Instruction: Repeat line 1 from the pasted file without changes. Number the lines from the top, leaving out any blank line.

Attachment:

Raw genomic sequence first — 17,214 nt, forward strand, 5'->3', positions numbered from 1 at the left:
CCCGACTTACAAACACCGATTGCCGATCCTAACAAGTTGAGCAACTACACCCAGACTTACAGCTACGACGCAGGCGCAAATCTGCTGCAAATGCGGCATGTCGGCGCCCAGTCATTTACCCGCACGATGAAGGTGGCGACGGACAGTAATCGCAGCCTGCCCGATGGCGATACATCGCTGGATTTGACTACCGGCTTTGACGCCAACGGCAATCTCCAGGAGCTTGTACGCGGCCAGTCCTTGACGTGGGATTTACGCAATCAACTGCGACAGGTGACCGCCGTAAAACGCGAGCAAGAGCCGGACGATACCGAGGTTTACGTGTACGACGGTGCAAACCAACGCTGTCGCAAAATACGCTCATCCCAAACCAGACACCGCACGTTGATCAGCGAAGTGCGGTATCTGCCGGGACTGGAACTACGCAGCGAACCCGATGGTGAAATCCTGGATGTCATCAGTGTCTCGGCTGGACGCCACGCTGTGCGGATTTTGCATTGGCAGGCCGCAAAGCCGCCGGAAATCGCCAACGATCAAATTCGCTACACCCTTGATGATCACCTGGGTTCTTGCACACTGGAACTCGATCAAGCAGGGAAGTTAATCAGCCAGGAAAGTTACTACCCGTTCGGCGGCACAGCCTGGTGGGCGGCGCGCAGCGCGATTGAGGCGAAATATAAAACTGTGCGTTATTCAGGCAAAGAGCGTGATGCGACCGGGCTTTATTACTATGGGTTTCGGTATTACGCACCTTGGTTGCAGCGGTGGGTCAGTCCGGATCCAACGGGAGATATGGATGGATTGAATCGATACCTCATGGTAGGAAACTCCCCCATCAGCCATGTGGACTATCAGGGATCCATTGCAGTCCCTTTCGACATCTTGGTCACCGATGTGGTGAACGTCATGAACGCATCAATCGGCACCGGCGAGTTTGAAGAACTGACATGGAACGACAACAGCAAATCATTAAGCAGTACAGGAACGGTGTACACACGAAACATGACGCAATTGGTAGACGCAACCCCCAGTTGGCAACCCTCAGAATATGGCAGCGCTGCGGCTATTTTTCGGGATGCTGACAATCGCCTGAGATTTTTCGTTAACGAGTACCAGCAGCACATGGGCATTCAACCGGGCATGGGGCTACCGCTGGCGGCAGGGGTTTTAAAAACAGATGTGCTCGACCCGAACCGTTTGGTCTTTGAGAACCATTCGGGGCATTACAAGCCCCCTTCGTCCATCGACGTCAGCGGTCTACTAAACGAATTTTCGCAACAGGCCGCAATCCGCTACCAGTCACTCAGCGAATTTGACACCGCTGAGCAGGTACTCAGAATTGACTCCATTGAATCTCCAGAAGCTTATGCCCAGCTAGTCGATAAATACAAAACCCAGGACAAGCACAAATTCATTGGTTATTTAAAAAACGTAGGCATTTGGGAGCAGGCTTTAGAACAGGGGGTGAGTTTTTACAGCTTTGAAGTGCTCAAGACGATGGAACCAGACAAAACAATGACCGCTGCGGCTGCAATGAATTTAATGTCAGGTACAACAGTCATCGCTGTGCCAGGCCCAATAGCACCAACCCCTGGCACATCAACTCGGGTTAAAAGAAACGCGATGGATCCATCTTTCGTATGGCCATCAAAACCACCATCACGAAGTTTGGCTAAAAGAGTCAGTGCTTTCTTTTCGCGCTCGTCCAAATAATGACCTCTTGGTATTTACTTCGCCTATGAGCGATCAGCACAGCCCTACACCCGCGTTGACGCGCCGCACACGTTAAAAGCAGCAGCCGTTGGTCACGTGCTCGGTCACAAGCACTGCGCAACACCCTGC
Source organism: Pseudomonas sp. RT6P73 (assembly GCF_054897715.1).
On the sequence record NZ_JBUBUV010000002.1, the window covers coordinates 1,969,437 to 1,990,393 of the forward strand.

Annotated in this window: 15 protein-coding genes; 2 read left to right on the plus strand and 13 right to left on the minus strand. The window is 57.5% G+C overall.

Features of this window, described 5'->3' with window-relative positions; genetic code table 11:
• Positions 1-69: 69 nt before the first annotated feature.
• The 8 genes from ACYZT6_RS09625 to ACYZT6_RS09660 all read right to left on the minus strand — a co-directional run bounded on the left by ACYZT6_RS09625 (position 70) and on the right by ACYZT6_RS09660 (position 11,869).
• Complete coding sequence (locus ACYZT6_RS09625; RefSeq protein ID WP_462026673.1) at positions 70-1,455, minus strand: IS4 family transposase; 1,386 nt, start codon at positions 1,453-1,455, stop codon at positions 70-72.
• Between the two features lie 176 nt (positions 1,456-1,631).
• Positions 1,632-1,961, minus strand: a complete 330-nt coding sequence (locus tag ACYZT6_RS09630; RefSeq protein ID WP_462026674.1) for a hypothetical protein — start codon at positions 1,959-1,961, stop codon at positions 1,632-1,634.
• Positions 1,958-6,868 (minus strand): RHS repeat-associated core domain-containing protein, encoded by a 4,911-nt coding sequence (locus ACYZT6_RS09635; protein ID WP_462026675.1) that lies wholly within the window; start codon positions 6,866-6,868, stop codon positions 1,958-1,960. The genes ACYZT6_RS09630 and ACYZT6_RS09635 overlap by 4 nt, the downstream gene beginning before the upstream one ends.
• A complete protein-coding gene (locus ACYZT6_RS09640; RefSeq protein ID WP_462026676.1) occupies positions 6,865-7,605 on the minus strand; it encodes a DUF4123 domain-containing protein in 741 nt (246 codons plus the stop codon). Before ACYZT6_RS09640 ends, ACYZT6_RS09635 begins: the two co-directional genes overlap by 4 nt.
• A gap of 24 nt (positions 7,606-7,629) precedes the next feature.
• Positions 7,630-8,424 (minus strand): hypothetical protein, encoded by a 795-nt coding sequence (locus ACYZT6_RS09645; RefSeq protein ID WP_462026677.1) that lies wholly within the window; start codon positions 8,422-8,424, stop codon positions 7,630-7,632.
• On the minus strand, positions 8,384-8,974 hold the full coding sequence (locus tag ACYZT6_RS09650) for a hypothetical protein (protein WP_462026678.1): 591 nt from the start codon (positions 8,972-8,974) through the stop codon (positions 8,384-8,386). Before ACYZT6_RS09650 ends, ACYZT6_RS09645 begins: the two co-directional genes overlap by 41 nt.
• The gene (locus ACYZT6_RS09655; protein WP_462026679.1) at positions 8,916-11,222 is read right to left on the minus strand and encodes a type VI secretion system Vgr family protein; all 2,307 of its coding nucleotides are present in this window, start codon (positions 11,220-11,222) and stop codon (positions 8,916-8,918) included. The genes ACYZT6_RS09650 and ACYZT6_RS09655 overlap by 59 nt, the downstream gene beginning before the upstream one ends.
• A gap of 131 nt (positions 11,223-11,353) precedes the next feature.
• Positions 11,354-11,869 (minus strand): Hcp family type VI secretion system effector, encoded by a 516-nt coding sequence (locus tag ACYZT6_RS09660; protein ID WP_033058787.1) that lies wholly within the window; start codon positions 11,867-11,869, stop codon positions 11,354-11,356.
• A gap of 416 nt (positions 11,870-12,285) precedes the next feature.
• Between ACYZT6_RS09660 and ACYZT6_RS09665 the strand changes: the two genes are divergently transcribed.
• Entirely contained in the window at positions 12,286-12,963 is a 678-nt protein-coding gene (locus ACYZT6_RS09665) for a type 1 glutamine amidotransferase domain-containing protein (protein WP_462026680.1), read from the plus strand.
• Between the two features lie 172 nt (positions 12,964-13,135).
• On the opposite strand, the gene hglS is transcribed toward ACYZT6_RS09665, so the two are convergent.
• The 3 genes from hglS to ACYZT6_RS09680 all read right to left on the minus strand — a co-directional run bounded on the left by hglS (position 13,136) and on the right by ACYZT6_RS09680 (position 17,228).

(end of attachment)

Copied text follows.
Raw genomic sequence first — 17,214 nt, forward strand, 5'->3', positions numbered from 1 at the left: